Saturday, September 1, 2007

Curry Dorayaki

Soooo sorry for the long absence, readers!! >_< The heat, it seemed, affected my ability to blog. That, or Facebook (it's all close call).

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Dorayaki are two palm-sized castella pancakes that sandwich something sweet, traditionally anko, or sweet red bean paste.




Castella itself is sweet spongy cake* (traditionally Spanish and/or Portuguese in origin but now a ultra-standard Japanese sweet which can be found virtually anywhere from fairs, conbini's to depa-chika's**), brought over by Portuguese merchants in the 16th century to Nagasaki, the international trading port at that time. Even today, it is said that the best castella in Japan come from Nagasaki.

Anko, is made by boiling heaps of azuki beans, dumping in what should be illegal amounts of sugar, and then mashing them all up until they are of your desired consistency (chunky? Smooth? Who knew Skippy had such a global perspective on his recipes?), and then cooled. Anko is used in a plethora of Japanese sweets (I'm not even exaggerating. Go ahead, count 'em! One plethora, two plethora, three plethora...). The funny thing is, lots of people don't like anko, because--here's the paradox of the century--it's too sweet. Even for Japanese people, and they're the ones who are all "ooooh, milk shakes, it's just sugar!" or "M n M's?! How can you eat so much chocolate it's so sweet!" It's like, harrro! Have never had anko you crazy person? That stuff is like diabetes to go. And the icing on the cake, of course, is that we sandwich anko with castella. (I recommend green or hojicha tea straight-up as your accompanying beverage.)

So, me. I am not a huge fan of anko, so dorayaki is something I don't buy for myself unless my Japanese sweet tooth is begging for it (my left is Japanese, my right is American). But over the summer a friend kindly brought with her extra-special dorayaki, each with a different filling including custard, pumpkin, the standard anko and--whaaat's this??--curry. As a certified, die-hard, no-nonsense curry freak (not to mention castella fan), I was elated when nobody claimed the curry dora-chan as their own and I was left to taste-test it. Dear God, please don't let it be a sugared-up curry! ...I thought, truthfully, just as I unwrapped it. But on the other hand, I was just as anxious about it being a regular salty curry sandwiched between castella.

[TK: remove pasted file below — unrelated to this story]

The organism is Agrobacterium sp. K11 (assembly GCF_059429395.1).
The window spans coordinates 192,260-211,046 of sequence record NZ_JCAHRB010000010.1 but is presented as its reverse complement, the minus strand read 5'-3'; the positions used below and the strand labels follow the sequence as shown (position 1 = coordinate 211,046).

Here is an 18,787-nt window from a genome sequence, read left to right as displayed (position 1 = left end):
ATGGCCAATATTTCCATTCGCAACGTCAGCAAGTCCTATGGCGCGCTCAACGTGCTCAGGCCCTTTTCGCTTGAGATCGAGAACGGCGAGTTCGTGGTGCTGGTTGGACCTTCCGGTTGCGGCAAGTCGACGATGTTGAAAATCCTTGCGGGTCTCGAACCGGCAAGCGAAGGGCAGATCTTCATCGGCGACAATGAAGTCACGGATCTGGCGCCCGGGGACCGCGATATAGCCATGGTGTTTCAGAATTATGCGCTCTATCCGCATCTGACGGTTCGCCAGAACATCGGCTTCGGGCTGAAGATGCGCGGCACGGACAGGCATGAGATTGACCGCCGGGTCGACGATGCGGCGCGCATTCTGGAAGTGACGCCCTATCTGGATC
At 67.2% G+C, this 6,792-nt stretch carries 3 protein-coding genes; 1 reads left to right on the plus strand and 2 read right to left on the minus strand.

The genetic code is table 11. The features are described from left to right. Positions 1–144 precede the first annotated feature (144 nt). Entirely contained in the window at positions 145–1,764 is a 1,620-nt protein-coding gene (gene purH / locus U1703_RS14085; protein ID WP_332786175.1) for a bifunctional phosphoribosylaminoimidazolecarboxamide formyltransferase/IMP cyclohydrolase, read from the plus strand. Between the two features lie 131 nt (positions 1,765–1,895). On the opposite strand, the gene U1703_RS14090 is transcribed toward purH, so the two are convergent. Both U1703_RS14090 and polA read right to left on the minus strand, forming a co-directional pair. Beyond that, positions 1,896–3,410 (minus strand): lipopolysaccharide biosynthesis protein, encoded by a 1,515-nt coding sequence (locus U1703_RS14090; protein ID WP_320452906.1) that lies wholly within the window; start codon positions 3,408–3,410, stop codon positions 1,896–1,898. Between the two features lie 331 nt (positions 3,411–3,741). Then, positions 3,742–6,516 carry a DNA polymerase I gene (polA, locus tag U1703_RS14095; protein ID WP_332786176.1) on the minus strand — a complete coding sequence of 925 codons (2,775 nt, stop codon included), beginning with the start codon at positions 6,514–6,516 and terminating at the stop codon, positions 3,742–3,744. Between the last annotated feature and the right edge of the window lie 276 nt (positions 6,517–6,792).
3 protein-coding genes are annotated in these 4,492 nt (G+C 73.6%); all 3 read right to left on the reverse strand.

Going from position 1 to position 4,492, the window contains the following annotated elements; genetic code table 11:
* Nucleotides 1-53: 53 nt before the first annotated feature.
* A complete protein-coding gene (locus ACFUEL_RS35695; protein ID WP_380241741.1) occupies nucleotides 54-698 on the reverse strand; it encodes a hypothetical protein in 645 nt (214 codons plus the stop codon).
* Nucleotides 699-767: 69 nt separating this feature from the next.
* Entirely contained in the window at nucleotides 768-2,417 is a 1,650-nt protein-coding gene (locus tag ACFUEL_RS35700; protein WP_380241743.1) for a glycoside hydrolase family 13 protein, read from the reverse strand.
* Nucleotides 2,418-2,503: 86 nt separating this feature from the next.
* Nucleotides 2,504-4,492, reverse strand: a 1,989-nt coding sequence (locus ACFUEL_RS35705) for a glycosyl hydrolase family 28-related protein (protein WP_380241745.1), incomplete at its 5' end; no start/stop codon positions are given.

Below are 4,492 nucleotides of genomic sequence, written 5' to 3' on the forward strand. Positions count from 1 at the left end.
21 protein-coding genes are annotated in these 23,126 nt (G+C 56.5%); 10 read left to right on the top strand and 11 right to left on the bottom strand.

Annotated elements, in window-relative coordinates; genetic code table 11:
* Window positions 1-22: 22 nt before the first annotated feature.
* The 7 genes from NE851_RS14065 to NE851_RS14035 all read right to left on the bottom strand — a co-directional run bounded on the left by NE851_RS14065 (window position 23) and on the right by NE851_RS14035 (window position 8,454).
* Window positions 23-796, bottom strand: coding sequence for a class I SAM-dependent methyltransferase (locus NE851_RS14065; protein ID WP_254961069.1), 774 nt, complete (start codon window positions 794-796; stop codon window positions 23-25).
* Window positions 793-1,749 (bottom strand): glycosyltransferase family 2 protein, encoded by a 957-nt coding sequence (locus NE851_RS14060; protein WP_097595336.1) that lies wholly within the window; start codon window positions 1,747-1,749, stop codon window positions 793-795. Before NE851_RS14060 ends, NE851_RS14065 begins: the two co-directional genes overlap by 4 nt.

Oh hell with it, just bite into it already!!




The only-mildly spicy curry was complemented well by slivers of almonds--it all worked to be classifed, still, as a sweet! And definitely a stylish omiyage (souvenir/gift) to give. (Especially when they are assorted so well. Thank Kahori!!)

Oh readers, you are going to kill me, I have no idea where they are from!! I'm pretty sure its in the Nihonbashi/Mitsukoshi-mae area. Anyone who finds out, do let me know!!

* To be absolutely fair, castella deserves to be called more than "cake". In fact, it's one of the best things in the world. And as a true castella lover, I'd like to refer you to the outstanding video illustrating the process of making this cake by Fukusaya, hands-down my favorite castella maker in Japan. And now I see why they're so great; they have robots working for them!! Human-looking ones!!

** Depa-chika are department store basements--"chika" in Japanese--and that's where the Japanese goverment hides all the good food from the North Koreans. Just kidding, but that is where all the good food is. From bento to deli items to designer fruit baskets to Belgium chocolates to wagashi, it's all here.



どら焼き dorayaki
あんこ anko
カステラ castella
デパ地下 depa-chika


2 comments:

rosyisrael said...

Now I must see if I can find Fukusaya's castellas in California.

Love your journal!

Miss Ai said...

rosyisrael,

Thank you! I think it would be a good call on Fukusaya's part if they wanted to go international--they are so delicious! Hope you'll visit again soon.